Connections in the Time of the Coronavirus

Due to the Coronavirus, it is now increasingly difficult to connect with other people as a result of the social distancing measures being put in place. If you are enrolled in an addiction treatment center, you may not be allowed to have visitors or go out for support group meetings. Luckily, there are now new ways to connect - such as through the internet or on the phone.

As a result, many addiction treatment centers are trying to deepen the community spirit among their patients and their loved ones. They have also been providing clients with the best possible resources and information to get them through the pandemic - not only towards sobriety but also for their own emotional wellbeing.

However, this does not mean that the Coronavirus outbreak has not been causing people to experience an increase in the levels of stress and anxiety. As a result, many people are now turning to drugs and alcohol.

If you are at risk, substance abuse can cause you to develop an addiction. On the other hand, if you are in recovery from addiction, there is a high risk that you might suffer a relapse during the pandemic.

In case you are in recovery and struggling with stress, anxiety, or any other negative emotions, it is recommended that you reach out for help as soon as possible to ensure that you do not end up struggling with a relapse. Some of the things that you can do during the Coronavirus outbreak to protect yourself and your loved ones include:

  • Seek out addiction treatment services if you are having a difficult time controlling your substance abuse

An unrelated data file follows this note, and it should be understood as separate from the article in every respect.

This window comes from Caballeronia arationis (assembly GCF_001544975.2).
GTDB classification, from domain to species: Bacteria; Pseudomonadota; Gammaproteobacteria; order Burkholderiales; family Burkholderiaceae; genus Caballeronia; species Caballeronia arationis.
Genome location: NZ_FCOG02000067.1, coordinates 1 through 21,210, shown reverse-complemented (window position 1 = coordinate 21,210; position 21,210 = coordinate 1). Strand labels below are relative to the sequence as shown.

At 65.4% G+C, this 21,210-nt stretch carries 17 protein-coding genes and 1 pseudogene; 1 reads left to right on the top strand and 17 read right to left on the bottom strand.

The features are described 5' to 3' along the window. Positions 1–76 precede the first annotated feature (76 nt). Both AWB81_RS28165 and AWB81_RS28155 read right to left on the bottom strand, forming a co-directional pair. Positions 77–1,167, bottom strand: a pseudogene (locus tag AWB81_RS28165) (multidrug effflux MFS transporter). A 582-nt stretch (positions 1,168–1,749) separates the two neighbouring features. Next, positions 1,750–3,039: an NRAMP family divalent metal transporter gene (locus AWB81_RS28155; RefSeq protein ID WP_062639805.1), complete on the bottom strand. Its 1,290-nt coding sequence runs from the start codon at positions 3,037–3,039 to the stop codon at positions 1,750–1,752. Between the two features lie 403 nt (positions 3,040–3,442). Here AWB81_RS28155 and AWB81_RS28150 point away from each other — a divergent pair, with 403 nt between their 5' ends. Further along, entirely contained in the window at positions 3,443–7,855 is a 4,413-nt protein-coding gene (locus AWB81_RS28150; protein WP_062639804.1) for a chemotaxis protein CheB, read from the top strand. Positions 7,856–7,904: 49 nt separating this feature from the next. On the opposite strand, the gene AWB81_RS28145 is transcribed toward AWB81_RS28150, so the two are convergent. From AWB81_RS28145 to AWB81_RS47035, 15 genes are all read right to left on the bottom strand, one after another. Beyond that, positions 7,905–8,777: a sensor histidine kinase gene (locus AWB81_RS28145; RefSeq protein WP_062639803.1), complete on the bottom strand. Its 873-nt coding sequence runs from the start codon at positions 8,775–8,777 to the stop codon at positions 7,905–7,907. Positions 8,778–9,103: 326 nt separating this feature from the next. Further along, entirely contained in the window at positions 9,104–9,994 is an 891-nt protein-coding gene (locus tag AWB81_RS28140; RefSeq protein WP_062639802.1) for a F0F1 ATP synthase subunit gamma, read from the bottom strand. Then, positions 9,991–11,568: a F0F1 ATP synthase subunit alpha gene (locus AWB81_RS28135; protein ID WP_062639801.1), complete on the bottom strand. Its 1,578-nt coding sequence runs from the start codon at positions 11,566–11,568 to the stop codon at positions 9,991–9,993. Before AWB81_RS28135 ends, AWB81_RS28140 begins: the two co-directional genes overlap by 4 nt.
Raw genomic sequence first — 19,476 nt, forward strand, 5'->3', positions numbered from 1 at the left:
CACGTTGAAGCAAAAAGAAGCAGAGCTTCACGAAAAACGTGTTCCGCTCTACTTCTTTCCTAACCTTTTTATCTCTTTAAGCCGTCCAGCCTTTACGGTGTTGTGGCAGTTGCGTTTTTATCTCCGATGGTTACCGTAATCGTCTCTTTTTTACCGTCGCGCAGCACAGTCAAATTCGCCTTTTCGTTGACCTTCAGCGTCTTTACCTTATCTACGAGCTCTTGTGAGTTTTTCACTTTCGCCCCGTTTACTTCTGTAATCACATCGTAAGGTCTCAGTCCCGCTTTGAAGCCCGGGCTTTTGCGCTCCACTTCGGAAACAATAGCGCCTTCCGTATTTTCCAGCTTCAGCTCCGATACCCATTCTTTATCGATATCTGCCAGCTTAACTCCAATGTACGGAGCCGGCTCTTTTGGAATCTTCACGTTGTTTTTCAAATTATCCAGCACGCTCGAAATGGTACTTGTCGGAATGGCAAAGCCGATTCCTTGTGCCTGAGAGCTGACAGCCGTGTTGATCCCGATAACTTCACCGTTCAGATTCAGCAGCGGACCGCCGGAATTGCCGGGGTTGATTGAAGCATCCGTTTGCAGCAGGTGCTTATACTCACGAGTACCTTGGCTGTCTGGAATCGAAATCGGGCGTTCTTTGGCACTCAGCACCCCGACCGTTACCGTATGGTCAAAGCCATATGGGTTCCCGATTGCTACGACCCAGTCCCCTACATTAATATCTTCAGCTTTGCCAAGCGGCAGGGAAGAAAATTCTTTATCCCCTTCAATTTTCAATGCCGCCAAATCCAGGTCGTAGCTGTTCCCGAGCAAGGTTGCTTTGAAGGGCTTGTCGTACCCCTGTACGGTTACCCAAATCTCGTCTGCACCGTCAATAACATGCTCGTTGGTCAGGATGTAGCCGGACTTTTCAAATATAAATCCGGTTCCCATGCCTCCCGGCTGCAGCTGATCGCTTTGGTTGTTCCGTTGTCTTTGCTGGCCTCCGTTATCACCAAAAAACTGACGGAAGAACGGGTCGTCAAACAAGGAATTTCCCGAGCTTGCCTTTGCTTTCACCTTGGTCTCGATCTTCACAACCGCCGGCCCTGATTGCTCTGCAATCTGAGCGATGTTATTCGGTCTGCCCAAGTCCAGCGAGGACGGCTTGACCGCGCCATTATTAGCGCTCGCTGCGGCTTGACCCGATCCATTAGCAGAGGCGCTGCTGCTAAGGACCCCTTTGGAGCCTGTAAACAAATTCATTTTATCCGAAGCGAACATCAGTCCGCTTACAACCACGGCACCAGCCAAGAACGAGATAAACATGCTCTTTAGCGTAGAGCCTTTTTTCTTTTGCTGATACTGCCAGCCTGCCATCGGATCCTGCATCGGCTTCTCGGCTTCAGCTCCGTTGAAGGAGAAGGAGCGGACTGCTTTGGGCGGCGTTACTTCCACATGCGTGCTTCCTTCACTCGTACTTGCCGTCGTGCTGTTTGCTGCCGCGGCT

• Stop or reduce using any non-prescribed medications if it is possible for you to do so safely
  • Take your prescription drugs exactly as intended and advised by your doctor
  • Trying to avoid or reduce alcohol and caffeine

Coronavirus and Challenges in Addiction Treatment

The COVID-19 outbreak has created new challenges in addiction recovery and treatment. Even people who have been sober for months or years are having a difficult time maintaining their ongoing recovery.

The pandemic has been challenging millions of people struggling with addiction. It has also been threatening the progress that the United States has been making against - for instance - the opioid abuse and addiction crisis.

If you are in recovery from addiction at home, you need human contact to continue overcoming your substance abuse. This means that the longer that social distancing is required, the more likely it is that you will feel strained.

Doctors and therapists have been looking for ways to work with their patients by phone, over the internet, or in person. They have also been trying to keep their clients in treatment. Many addicts are now being forced to find new strength to stay in recovery.

Opioid addiction treatment clinics, for instance, are now choosing to meet their clients outdoors. Many others are offering longer prescriptions for buprenorphine (4 weeks instead of the recommended 2 weeks). They are doing this with the goal of reducing visits as well as lowering the risk of new infection.